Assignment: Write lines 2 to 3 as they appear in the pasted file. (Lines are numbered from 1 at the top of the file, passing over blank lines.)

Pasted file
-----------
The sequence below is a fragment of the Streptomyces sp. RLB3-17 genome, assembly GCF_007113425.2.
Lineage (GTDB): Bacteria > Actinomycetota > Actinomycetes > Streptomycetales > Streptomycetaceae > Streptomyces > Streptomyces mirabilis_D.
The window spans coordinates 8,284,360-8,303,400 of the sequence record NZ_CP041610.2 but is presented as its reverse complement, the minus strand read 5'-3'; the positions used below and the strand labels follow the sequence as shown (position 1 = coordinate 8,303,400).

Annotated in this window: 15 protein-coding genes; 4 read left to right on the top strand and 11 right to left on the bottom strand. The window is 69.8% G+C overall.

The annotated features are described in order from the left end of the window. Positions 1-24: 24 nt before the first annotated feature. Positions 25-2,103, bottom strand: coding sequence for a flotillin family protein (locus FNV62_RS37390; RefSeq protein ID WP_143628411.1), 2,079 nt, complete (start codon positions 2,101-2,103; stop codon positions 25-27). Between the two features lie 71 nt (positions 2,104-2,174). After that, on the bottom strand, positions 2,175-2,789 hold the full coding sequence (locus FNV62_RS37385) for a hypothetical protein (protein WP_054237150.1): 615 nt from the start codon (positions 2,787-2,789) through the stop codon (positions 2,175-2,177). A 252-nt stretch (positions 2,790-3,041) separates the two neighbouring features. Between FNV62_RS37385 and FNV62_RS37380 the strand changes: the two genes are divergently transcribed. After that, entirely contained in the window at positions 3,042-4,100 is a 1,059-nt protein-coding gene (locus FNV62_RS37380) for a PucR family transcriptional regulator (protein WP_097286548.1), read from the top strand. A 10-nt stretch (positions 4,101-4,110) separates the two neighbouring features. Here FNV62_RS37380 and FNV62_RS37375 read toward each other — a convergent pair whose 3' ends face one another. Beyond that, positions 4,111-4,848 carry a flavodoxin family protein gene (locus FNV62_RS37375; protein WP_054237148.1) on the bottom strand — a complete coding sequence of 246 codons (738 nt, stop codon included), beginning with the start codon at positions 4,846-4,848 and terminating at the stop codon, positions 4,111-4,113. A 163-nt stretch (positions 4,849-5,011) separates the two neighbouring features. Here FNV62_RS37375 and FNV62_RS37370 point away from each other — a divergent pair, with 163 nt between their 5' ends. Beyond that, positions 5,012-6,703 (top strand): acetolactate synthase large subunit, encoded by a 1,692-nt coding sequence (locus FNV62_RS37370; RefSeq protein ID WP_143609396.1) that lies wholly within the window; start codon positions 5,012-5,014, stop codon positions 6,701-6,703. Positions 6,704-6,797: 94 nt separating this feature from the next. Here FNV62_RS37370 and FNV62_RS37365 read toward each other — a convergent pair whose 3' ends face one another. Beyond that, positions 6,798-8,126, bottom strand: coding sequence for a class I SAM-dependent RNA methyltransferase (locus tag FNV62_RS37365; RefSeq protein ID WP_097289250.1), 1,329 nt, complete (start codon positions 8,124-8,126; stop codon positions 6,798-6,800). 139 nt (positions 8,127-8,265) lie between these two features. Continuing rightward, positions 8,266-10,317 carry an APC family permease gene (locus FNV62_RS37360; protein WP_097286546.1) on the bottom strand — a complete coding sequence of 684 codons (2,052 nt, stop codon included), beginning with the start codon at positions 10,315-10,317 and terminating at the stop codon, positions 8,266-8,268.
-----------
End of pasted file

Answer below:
Lineage (GTDB): Bacteria > Actinomycetota > Actinomycetes > Streptomycetales > Streptomycetaceae > Streptomyces > Streptomyces mirabilis_D.
The window spans coordinates 8,284,360-8,303,400 of the sequence record NZ_CP041610.2 but is presented as its reverse complement, the minus strand read 5'-3'; the positions used below and the strand labels follow the sequence as shown (position 1 = coordinate 8,303,400).